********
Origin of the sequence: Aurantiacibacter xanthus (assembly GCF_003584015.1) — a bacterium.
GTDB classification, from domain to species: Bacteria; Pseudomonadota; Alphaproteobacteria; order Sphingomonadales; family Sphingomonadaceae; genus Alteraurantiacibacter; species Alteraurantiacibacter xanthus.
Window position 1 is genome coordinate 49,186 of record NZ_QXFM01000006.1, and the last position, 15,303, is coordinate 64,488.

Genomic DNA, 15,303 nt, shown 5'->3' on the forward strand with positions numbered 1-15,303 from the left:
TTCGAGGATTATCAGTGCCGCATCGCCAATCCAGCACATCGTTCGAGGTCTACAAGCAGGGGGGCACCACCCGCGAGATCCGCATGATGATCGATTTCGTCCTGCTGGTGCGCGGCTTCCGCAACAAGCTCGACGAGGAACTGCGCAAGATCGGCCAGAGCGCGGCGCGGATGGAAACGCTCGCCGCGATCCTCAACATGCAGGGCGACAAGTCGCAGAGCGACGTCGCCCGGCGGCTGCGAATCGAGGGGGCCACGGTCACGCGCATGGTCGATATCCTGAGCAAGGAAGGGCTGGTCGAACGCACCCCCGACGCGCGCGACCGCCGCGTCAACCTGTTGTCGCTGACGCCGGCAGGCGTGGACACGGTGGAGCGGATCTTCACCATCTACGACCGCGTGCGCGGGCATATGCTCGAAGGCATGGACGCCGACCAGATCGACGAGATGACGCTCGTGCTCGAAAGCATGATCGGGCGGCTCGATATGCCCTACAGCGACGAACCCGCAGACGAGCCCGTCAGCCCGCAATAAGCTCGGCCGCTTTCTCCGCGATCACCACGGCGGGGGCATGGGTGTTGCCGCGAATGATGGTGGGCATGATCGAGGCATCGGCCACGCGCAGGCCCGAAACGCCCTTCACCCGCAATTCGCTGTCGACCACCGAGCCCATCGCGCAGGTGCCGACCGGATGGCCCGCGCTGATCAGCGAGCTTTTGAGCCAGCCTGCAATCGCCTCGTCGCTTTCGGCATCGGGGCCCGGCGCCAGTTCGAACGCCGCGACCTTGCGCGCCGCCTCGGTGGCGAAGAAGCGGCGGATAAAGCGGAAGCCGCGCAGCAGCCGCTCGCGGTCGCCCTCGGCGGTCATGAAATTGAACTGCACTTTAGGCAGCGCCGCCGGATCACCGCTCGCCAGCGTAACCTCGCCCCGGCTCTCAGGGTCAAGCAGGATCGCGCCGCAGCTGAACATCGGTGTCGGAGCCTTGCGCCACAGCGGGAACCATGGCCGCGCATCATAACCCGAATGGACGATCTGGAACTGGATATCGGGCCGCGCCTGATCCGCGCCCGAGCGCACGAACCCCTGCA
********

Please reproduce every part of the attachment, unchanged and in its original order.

Origin of the sequence: Aurantiacibacter xanthus (assembly GCF_003584015.1) — a bacterium.
GTDB classification, from domain to species: Bacteria; Pseudomonadota; Alphaproteobacteria; order Sphingomonadales; family Sphingomonadaceae; genus Alteraurantiacibacter; species Alteraurantiacibacter xanthus.
Window position 1 is genome coordinate 49,186 of record NZ_QXFM01000006.1, and the last position, 15,303, is coordinate 64,488.

Genomic DNA, 15,303 nt, shown 5'->3' on the forward strand with positions numbered 1-15,303 from the left:
TTCGAGGATTATCAGTGCCGCATCGCCAATCCAGCACATCGTTCGAGGTCTACAAGCAGGGGGGCACCACCCGCGAGATCCGCATGATGATCGATTTCGTCCTGCTGGTGCGCGGCTTCCGCAACAAGCTCGACGAGGAACTGCGCAAGATCGGCCAGAGCGCGGCGCGGATGGAAACGCTCGCCGCGATCCTCAACATGCAGGGCGACAAGTCGCAGAGCGACGTCGCCCGGCGGCTGCGAATCGAGGGGGCCACGGTCACGCGCATGGTCGATATCCTGAGCAAGGAAGGGCTGGTCGAACGCACCCCCGACGCGCGCGACCGCCGCGTCAACCTGTTGTCGCTGACGCCGGCAGGCGTGGACACGGTGGAGCGGATCTTCACCATCTACGACCGCGTGCGCGGGCATATGCTCGAAGGCATGGACGCCGACCAGATCGACGAGATGACGCTCGTGCTCGAAAGCATGATCGGGCGGCTCGATATGCCCTACAGCGACGAACCCGCAGACGAGCCCGTCAGCCCGCAATAAGCTCGGCCGCTTTCTCCGCGATCACCACGGCGGGGGCATGGGTGTTGCCGCGAATGATGGTGGGCATGATCGAGGCATCGGCCACGCGCAGGCCCGAAACGCCCTTCACCCGCAATTCGCTGTCGACCACCGAGCCCATCGCGCAGGTGCCGACCGGATGGCCCGCGCTGATCAGCGAGCTTTTGAGCCAGCCTGCAATCGCCTCGTCGCTTTCGGCATCGGGGCCCGGCGCCAGTTCGAACGCCGCGACCTTGCGCGCCGCCTCGGTGGCGAAGAAGCGGCGGATAAAGCGGAAGCCGCGCAGCAGCCGCTCGCGGTCGCCCTCGGCGGTCATGAAATTGAACTGCACTTTAGGCAGCGCCGCCGGATCACCGCTCGCCAGCGTAACCTCGCCCCGGCTCTCAGGGTCAAGCAGGATCGCGCCGCAGCTGAACATCGGTGTCGGAGCCTTGCGCCACAGCGGGAACCATGGCCGCGCATCATAACCCGAATGGACGATCTGGAACTGGATATCGGGCCGCGCCTGATCCGCGCCCGAGCGCACGAACCCCTGCA